Woodworking in the great white north.

Workbench finishing

SavedPicture-2013718201634.jpgWith all the components completed and assembled, I used the bench for a little while to see what I might have missed or if there was anything else I needed to do before applying a finish.  The only thing I noticed was that some of the tool marks from the router flattening of the top had been a bit more obvious than I had thought.  A bit of light sanding took care of that and I was on to ‘finishing’.

Now, finishing usually means applying some sort of ‘finish’, and while I do mean it that way, I also mean in the sense of adding all the finishing touches to the workbench and finding its rightful place in my workshop.

On the list was an initial line of dog holes to work with the tail vise, suede for the vise chops, tommy bars for the vises and of course a protective finish.  The dog holes are nothing fancy, 3/4″ holes with a slight bevel on the top to ease the edges, spaced a few inches apart.  I will have to add more in other locations as the need arises, but as I’ve been told, this will become apparent as I use the bench more and more.

The suede for the vise chops makes for some really incredible grip in the vise.  I tested this out before and after with a few boards and was amazed at how much the leather improves the grip strength.  To install the suede, I cut a clean line and placed it across the bottom edge of the chop, then closed the vise and trimmed the leather with a knife, presto a perfect fit!  These were glued in with contact cement.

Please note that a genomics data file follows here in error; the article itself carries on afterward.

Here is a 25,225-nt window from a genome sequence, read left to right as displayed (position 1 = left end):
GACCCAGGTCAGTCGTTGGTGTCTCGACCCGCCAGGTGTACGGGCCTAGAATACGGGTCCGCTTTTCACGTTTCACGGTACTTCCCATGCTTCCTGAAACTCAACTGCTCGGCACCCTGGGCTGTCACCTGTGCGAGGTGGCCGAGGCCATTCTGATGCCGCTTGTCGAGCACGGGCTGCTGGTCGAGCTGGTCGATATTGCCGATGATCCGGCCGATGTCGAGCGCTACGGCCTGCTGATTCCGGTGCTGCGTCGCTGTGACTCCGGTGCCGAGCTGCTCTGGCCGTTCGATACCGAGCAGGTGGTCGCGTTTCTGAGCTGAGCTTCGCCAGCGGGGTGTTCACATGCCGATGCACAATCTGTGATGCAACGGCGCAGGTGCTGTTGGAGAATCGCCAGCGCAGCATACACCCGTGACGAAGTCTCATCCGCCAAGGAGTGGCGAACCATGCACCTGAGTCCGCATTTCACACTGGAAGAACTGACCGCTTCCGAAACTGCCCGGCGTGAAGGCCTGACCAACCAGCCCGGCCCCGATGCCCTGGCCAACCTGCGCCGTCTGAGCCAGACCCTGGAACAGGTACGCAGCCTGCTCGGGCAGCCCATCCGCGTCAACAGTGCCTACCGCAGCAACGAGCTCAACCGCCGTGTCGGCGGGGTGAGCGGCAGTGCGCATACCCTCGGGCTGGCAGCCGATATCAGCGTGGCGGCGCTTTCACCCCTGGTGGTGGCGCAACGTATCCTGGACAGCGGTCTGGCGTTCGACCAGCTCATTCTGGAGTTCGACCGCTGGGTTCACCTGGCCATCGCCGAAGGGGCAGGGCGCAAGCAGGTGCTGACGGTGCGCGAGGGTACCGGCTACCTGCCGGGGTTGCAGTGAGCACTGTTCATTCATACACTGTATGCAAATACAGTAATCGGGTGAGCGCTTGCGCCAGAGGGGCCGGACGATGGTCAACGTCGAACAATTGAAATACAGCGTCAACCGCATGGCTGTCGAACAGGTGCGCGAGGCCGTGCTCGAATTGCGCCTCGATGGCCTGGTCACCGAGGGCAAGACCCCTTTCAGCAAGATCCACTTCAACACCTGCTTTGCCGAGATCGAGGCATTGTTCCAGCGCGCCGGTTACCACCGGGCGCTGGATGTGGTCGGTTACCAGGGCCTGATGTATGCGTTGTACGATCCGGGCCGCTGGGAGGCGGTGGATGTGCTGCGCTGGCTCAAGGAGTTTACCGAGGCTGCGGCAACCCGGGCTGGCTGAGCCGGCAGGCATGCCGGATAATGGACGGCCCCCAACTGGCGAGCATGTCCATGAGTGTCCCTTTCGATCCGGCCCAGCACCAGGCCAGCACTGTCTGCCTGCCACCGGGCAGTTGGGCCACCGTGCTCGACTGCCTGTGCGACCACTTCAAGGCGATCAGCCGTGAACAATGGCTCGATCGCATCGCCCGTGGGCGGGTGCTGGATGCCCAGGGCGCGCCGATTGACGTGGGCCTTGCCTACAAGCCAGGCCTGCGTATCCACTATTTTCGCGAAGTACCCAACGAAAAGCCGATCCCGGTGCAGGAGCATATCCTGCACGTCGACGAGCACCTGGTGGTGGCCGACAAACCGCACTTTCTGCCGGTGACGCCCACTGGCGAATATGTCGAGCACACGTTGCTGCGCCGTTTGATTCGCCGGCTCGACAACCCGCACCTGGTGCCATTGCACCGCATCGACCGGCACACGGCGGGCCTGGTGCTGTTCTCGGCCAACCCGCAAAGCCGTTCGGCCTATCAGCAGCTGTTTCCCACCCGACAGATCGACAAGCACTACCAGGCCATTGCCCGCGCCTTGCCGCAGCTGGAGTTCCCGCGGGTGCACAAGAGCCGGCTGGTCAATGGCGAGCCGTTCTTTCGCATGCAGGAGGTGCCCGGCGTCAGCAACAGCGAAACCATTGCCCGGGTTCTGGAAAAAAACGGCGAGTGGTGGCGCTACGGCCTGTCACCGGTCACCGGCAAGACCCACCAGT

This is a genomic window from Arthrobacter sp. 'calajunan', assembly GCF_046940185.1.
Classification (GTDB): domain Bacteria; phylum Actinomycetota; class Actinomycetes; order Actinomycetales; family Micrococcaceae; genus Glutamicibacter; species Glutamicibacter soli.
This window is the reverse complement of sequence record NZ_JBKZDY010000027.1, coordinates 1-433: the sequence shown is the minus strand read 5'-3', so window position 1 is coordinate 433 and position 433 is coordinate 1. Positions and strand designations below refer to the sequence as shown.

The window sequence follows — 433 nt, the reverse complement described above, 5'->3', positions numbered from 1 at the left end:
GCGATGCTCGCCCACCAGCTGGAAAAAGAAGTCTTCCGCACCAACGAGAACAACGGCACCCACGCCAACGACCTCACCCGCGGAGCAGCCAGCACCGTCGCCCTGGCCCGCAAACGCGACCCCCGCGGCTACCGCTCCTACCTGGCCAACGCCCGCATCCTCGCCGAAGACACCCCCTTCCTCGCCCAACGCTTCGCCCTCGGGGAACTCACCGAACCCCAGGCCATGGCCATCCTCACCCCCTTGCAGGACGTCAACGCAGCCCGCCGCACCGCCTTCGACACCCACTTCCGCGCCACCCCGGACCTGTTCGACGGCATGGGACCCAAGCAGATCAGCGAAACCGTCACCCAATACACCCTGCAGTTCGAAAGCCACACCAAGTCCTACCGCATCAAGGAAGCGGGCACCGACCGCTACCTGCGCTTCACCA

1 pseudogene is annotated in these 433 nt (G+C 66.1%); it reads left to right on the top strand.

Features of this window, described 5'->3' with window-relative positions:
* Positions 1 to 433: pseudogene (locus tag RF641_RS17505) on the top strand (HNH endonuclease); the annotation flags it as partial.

SavedPicture-2013718201615.jpgOf course, a bench is not complete until it has been inscribed with the date it was built.  I tried my hand at carving 2013 into the front edge of the slab.  It’s not the best work I’ve done, but my carving experience is fairly limited, so I’m pretty happy with the outcome.

The tommy bars were something I stressed over.  I originally wanted to make them with a larger ‘knob’ on each end, but after seeing a picture somewhere with a simple dowel through the bar, I took the easy way out and made them that way.  I at least took the time to size them on the lathe and exercise my brace and bit to drill the dowel holes.

The actual protective finish was a very simple mix.  Stolen gratuitously from Chris Schwarz’s book, 1/3 oil, 1/3 varnish, 1/3 thinner.  In my case:  tung oil, spar varnish and mineral spirits.  The reason?  It was there and ready to go.  I only want to soak the finish into the surface to stop glues and finishes from dripping onto the bench top and causing me grief.  It took a few hours to dry once generously slathered on.  All the excess was wiped off and the entire bench got a light buffing with a clean cloth.

SavedPicture-2013722164549.jpgI hope you enjoyed this build as much as I did.  Blood, sweat and tears are very appropriate in the building of a workbench, but it has all been worth it.  The bench is not in its final place in my workshop, until I make some drastic move that creates significantly more room for working around all four sides of the bench.  Who knows, by that time I’m sure I’ll find a way to add another vise or two.

 

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2 responses

  1. g2-d9b67ac1cbe32aa72b708c507c4e6cf3

    Your finished bench looks awesome! Thanks for sharing.

    July 29, 2013 at 2:07 pm

    • Thanks a lot, appreciate the comments!

      August 1, 2013 at 10:43 am

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